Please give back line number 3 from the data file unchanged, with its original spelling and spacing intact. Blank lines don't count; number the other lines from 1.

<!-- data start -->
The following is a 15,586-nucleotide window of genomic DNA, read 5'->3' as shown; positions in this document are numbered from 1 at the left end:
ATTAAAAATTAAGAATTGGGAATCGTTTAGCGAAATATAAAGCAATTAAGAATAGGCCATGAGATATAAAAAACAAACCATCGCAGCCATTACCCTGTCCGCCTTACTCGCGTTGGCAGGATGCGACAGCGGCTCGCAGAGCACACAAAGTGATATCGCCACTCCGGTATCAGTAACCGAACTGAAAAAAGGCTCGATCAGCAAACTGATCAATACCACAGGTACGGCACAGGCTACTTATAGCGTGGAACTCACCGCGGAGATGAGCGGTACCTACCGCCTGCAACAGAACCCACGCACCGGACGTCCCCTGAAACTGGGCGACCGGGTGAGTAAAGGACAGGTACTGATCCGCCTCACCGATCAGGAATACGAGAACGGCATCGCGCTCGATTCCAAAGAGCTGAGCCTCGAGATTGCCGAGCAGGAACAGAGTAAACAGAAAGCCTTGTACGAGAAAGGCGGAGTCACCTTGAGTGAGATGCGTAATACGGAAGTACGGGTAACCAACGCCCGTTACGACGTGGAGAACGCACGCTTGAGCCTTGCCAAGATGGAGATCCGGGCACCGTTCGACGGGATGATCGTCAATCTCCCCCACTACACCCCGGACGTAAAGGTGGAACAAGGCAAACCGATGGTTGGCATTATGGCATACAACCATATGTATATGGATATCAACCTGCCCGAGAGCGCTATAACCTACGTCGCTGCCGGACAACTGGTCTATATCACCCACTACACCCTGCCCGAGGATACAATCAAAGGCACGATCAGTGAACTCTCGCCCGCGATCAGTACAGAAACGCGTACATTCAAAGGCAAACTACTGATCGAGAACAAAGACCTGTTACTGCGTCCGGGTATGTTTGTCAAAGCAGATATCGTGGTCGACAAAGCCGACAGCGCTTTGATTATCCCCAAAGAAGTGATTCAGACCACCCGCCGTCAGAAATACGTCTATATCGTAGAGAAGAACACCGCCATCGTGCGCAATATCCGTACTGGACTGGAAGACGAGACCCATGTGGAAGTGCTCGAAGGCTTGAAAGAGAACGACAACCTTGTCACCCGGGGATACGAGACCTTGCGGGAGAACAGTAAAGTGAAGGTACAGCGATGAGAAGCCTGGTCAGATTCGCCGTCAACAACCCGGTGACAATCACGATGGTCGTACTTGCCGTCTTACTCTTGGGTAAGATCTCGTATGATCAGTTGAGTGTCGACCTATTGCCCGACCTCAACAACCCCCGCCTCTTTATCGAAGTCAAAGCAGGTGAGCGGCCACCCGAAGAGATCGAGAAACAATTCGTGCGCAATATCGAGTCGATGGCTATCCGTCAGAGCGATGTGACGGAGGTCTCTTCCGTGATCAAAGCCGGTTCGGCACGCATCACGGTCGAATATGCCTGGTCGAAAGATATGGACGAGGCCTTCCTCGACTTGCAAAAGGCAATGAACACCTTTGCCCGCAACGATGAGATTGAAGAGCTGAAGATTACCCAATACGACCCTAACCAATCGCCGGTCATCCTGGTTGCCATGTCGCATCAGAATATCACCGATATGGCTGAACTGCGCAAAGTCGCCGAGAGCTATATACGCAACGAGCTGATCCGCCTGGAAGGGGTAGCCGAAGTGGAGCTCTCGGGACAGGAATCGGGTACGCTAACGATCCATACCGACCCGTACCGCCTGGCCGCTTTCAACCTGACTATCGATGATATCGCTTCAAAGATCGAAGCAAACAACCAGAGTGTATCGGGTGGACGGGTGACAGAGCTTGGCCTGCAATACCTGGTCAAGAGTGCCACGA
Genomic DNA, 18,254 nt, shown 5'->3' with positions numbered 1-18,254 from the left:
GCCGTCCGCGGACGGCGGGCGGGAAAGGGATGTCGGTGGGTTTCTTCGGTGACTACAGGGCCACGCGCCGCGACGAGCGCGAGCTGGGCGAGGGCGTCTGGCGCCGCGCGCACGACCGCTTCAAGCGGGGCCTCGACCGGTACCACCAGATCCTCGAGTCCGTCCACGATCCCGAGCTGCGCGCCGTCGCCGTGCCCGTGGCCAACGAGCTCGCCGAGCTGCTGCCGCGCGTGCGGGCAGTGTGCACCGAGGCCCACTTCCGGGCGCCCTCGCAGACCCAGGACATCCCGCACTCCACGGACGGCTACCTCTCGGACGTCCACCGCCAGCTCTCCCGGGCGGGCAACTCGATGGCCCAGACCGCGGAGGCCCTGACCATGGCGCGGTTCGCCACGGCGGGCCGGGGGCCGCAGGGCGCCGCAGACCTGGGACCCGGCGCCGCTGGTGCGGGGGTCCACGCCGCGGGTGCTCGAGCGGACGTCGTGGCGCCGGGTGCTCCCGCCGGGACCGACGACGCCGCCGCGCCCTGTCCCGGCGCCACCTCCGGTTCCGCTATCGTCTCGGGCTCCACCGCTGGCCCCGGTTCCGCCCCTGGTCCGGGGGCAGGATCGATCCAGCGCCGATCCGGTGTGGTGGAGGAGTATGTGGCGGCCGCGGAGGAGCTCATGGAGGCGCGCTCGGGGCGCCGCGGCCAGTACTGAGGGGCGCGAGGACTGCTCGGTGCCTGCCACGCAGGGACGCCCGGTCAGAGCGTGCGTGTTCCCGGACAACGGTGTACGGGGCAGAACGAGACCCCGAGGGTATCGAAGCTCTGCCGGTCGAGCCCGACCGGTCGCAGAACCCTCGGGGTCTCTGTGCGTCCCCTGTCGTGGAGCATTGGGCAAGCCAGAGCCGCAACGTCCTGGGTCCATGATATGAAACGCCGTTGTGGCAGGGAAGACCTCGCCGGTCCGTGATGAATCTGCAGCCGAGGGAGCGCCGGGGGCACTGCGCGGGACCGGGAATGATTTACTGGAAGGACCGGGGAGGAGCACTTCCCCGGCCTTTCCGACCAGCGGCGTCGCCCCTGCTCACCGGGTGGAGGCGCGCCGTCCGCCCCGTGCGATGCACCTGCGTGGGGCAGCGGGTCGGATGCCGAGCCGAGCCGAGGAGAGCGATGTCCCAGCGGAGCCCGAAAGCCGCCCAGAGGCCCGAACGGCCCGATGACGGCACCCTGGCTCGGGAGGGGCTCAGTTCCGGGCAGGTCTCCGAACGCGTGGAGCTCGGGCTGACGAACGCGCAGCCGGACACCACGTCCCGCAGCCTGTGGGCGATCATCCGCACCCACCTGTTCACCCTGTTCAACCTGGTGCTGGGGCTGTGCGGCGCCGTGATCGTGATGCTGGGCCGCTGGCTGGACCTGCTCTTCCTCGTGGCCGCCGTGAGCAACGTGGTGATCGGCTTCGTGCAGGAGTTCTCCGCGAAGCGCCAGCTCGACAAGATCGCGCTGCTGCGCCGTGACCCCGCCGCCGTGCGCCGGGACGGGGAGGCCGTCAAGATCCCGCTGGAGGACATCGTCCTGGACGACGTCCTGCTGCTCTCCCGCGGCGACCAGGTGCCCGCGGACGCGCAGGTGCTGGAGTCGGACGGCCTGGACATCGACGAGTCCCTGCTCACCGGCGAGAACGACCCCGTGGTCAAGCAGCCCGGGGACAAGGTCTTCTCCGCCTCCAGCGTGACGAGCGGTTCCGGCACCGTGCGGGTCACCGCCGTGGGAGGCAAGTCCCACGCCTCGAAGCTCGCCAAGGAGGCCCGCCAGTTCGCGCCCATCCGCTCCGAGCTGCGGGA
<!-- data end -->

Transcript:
Genomic DNA, 18,254 nt, shown 5'->3' with positions numbered 1-18,254 from the left: